An Interview with Coi Morefield


February 9, 2024 8:22AM

Governor Bill Lee gave his sixth State of the State on February 5th, laying out his plan for the year and the policies he hopes the General Assembly passes. The biggest announcement was arguably his proposal to offer educational options to every student in Tennessee. Educational options have historically been a zoned public school or an established private school, if a family could afford it. Yet innovative education models, such as microschools, have begun to grow and become a viable option for families, especially in rural or underserved communities where a large private school may not be possible. Any educational choice program should be welcoming of these small schools that provide a great education to children and are responsive to the families they serve.

One microschool founder, Coi Morefield of the Lab School of Memphis, has immense knowledge of innovative education models and meeting the needs of students and families. Morefield was not an “evangelical hedge fund” creating a school, like one state lawmaker usually claims will pop up from giving students educational choice, but she was an individual who saw a need in her community and desired to offer another option to students who have struggled in traditional public schools.

In speaking with Morefield, she offered her view of educational choice and innovative education models. Her story and the Lab School take the wind out of the sails of those who fight against school choice and instead rally to keep students in public schools that may not be meeting their needs.

School choice detractors have said private schools can fail to meet the needs of students, but that isn’t the case at the Lab School. Morefield explained how the school meets the students where they are, both academically and emotionally. Some students bring psychological scars from their time in their zoned public school, and the Lab School works hand-in-hand with families to get students to see school is not a place where trauma occurs, but instead a place where growth and learning is the goal. Education at the Lab School isn’t just about the classroom either, with students being able to take advantage of internships and apprenticeships, online and project based learning, and even outdoor programs that give students academic and practical learning experiences.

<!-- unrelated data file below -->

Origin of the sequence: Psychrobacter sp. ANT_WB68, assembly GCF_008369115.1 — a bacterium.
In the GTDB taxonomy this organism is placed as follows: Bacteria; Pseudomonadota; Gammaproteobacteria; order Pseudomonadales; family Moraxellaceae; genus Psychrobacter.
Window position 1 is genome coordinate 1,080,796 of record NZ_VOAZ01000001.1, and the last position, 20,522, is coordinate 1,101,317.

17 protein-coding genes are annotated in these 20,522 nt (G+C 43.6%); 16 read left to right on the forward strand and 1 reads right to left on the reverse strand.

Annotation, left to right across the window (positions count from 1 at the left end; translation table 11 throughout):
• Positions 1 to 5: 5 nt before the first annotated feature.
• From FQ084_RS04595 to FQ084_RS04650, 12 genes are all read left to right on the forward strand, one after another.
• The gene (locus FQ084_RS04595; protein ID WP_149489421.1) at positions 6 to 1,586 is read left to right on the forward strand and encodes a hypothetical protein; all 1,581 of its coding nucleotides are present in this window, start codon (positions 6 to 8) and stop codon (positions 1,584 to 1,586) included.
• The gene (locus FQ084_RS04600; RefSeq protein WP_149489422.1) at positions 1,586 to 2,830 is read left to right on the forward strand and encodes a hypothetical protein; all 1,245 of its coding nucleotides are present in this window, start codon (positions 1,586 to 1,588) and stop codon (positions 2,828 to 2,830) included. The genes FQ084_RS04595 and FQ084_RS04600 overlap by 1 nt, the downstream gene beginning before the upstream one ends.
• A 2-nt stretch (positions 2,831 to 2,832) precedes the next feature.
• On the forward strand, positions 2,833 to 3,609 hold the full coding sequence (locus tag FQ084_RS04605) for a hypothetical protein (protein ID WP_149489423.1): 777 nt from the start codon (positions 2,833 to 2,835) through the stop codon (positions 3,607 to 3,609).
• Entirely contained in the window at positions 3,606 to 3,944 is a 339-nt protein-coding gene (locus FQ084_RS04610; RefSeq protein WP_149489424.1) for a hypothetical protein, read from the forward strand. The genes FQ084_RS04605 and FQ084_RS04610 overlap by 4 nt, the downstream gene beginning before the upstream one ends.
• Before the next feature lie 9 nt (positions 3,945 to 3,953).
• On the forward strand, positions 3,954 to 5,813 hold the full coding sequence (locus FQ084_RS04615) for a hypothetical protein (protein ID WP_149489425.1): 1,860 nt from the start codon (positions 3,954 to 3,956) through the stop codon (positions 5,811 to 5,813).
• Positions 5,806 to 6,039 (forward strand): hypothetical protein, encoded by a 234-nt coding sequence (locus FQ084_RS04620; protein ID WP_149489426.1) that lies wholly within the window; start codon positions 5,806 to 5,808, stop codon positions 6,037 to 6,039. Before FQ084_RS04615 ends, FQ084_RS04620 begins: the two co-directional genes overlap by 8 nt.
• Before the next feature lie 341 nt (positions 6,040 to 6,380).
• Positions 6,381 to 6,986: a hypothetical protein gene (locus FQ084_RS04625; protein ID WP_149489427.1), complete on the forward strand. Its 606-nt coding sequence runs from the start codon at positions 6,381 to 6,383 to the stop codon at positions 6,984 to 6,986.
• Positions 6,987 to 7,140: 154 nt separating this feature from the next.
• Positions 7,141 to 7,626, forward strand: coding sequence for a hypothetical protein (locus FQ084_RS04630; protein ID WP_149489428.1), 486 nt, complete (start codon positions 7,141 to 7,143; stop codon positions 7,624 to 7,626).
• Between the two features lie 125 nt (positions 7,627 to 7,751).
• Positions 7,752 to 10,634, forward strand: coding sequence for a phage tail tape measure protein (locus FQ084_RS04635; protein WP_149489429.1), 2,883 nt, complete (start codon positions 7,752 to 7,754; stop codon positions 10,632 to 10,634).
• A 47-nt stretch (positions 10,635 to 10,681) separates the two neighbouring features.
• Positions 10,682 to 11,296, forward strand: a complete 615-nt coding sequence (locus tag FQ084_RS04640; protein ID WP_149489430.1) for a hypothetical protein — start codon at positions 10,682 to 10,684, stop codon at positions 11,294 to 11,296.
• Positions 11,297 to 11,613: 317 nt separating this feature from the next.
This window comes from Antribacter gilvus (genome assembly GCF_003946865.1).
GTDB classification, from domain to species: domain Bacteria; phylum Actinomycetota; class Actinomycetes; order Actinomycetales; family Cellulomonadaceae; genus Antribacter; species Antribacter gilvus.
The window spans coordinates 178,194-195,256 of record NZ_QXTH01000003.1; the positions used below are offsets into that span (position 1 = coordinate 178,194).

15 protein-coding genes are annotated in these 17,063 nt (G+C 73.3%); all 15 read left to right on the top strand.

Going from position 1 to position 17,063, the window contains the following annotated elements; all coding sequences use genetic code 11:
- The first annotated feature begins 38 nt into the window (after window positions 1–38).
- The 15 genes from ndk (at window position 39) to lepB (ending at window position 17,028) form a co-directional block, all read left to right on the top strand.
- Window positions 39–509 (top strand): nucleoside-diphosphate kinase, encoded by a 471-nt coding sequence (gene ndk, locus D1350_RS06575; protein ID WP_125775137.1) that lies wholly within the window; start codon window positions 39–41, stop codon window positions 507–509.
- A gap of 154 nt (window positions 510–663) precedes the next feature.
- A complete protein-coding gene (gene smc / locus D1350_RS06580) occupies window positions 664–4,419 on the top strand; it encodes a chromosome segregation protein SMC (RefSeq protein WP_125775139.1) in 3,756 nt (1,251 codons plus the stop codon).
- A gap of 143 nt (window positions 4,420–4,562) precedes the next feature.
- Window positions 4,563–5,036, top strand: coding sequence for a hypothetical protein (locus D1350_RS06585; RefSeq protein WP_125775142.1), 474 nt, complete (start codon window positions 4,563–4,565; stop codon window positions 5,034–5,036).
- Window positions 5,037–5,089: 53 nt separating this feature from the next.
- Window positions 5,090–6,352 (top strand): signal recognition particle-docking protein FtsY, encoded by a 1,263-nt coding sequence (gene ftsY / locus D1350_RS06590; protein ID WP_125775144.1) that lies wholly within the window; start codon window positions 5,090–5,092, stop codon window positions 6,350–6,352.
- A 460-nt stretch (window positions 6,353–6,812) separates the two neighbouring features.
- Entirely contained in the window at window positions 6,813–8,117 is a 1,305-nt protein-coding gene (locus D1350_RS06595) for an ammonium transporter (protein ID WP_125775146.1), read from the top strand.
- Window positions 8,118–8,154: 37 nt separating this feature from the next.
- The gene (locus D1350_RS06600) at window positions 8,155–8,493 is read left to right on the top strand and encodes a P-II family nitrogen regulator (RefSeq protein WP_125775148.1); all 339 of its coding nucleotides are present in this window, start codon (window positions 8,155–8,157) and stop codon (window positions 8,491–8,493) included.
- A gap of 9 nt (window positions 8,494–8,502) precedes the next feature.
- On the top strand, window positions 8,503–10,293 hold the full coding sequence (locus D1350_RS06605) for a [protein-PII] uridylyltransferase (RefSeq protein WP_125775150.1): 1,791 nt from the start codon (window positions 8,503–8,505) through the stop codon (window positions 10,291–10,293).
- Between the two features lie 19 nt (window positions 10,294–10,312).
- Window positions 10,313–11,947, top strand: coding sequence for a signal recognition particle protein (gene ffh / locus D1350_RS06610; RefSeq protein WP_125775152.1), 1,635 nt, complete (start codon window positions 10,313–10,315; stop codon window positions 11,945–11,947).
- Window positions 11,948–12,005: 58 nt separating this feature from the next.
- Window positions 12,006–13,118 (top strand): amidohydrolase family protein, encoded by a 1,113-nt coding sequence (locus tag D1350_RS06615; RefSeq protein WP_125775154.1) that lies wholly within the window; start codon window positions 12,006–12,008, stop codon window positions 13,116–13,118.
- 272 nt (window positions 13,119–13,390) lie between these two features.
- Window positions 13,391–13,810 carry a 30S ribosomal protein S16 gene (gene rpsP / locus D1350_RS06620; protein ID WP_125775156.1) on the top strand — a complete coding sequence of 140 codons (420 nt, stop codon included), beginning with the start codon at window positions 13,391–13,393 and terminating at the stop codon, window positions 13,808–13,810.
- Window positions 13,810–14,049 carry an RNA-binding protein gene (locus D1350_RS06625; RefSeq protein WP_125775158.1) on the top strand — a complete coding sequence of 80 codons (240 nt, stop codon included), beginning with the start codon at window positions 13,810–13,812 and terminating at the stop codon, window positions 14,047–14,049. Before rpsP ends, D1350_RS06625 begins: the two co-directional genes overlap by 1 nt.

Students attending the Lab School are also not from the most wealthy of families, as educational choice detractors like to claim. Morefield has seen families that did not have the current financial means to send their children to the school take second jobs to pay for tuition. That means two parent households working three or four jobs just to be able to send their child to a school that would meet their needs. On the topic of educational choice programs, Morefield cautioned against arbitrary income limits for eligibility, as parents are then stuck with improving their financial status or being able to keep their eligibility for the educational choice program. She stated “parents who have worked very hard for raises and advanced education to improve their lives and increase financial security are being punished for doing so as the goalpost for accessible options is moved further out of reach.”

In closing, Morefield said education “is meant for service. It’s not a political thing. We are here to serve the children.” That may be something the traditional public school system has unfortunately forgotten about or are unable to do because of bureaucratic rules and regulations. Thankfully, parents like Coi are taking education into their own hands and offering a catered experience to students in their community. With a statewide educational choice program, more Tennessee students will have the opportunity to attend schools like the Lab School and live up to their full potential.

For more information on Coi Morefield and the Lab School of Memphis, visit